How a pine beetle is destroying the forests of the Canadian Rockies
The Canadian Rockies is being decimated by an invasive insect that has attacked and killed more than 16million hectares of forest in the region, an area twice the size of Scotland.
The mountain pine beetle has turned large swathes of the Canadian national park’s dense green pine forests brown with dead trees, threatening the picture-postcard appearance of one of the world’s most impressive mountain ranges.
Jasper National Park, at the north end of the scenic Icefields Parkway and a key tourist destination in the Rockies, is set to lose 163,000 hectares of forest, according to Parks Canada, with some trees already reduced to needles and others destined to turn.
“[The appearance of the Rockies] has already changed, now people’s view of the forest might change,” said Nadir Erbilgin, assistant professor in forest entomology at the University of Alberta, “The beetles spread through the natural corridors, the valleys; you can see the fatalities coming.
“I really doubt that you will have uniform pine forest any more - that was a result of experimental failures; that wasn’t really natural. The forest may no longer look sexy or beautiful, but nevertheless you will see other plant species come through.”
Native to North American forests, the mountain pine beetle had not caused trouble until an outbreak in the Nineties that spread through 50 per cent of commercial lodgepole pine in British Columbia. The insect, which attacks live trees by laying eggs under the bark, mining the phloem and choking the circulation, has since spread north and east, destroying boreal forests in its path.
It was during a 2006 epidemic that the mountain pine beetle left British Columbia and began devastating trees in some of the most popular tourist areas of the Rockies, in Alberta. While there is concern about the economic impact to the logging industry, as well as the increased risk of wildfire and damage caused by falling trees, the epidemics have the potential to damage the Canadian Rockies’ reputation for natural beauty.
“The impact of mountain pine beetle is something Jasperites, and all residents of communities surrounded by boreal forest, have had to get used to,” said Bob Covey, editor of news site The Jasper Local. “While it's easy to say the dead trees are unsightly, I think most community members look at it from a different perspective. Of foremost concern is the wildfire hazard the dry, dead pine trees pose.”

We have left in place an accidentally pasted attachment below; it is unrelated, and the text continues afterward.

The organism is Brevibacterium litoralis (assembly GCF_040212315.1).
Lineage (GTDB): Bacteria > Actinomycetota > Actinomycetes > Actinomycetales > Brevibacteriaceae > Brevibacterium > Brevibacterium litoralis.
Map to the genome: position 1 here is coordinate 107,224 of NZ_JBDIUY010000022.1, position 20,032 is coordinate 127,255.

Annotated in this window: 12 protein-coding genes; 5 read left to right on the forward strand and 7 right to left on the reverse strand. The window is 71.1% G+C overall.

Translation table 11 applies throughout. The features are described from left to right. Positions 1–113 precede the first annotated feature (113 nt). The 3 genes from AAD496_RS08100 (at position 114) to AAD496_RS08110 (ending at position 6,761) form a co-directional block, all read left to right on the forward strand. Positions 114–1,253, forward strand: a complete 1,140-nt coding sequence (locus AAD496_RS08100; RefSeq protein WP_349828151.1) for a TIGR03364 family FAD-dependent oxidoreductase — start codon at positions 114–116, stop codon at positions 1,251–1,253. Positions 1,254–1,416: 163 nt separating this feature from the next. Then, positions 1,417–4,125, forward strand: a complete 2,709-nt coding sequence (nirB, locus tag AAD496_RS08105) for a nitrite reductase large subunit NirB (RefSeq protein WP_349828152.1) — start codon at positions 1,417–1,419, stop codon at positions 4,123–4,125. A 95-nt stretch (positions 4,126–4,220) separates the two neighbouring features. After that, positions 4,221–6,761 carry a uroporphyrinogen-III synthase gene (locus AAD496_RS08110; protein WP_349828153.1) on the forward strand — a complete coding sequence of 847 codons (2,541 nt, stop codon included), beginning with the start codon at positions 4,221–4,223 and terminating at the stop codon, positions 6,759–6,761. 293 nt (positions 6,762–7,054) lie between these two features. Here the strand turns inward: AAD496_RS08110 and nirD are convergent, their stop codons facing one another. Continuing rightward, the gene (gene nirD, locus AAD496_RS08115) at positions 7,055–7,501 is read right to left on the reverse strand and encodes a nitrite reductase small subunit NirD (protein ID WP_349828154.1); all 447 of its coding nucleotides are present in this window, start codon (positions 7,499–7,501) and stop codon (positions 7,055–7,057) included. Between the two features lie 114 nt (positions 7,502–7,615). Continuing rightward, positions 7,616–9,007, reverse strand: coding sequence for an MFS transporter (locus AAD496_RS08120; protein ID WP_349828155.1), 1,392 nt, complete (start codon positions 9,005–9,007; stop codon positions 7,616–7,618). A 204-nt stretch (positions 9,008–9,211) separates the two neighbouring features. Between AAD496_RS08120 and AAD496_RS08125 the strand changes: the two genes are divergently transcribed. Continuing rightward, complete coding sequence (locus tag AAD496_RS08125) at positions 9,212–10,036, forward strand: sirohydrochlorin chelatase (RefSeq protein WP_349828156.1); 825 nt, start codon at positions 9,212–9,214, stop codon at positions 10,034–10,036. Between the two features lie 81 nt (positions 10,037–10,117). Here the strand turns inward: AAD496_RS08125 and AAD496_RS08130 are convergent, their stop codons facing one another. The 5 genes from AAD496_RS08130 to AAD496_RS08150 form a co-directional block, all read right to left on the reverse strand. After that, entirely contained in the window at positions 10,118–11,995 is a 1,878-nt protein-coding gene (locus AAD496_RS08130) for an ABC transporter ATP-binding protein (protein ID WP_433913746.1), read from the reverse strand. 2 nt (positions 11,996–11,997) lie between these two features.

The spread of the insect throughout the forests of the Rockies has been aided by decades of fire management, halting the natural evolution of the ecosystem and allowing more elderley pines - more susceptible to the beetle - to survive. Rising temperatures, too, mean that the beetle is no longer killed off each year by long, brutal winters.
In addition to a greater fire risk, something the forestry commission must tackle by thinning out buffer zones of forest, there is research being conducted into the impact on the weakened forests’ ability to remove greenhouse gases from the atmosphere.
Both Covey and Nadir Erbilgin are keen to stress, however, that though not pretty, the mountain pine beetle epidemic is part of the natural travails of a forest.
“While we may find mountain pine beetle ultimately has an effect on tourism, I think most visitors to Jasper will be interested to know that it is a naturally occurring part of the forest life cycle,” said Covey.
“And life will continue to flourish in Jasper National Park. New flora will grow as the pine stands' dense canopy gradually disappears, bird life and mammals will adapt to a changing forest and people will still explore the valleys and rivers and lakes and alpine environments with wonder.”
Hope and concern currently reside in the region in equal measure; a recent cold snap is thought to have led to the first decline in mountain pine beetle populations in six years, yet Saskatchewan, the province to the east of Alberta, believes it will likely be hit too by the plague soon enough. And it certainly is not yet finished with the Rockies.
Commenting on last month’s report from National Resources Canada, Allan Carrol, a professor of insect ecology at the University of British Columbia, told CBC this was a chance to “kick [the beetles] while they’re down”, adding: “We have to remain vigilant. We can't just sit back and say it's done and there's no more mountain pine beetle."
Either way, Covey is confident the environmental wonders of Jasper and the Canadian Rockies will continue to attract travellers from around the world.
“Yes, the pine beetle killed forest is less aesthetically pleasing than a green, lush one, but the mono culture of pine we see in this area of the Rockies was always going to be susceptible to infestation,” he said.
“Will tourists decide they don't like the look and stay away? That remains to be seen. But if they do, they'll be missing out on seeing the next evolution of an incredible ecosystem.”
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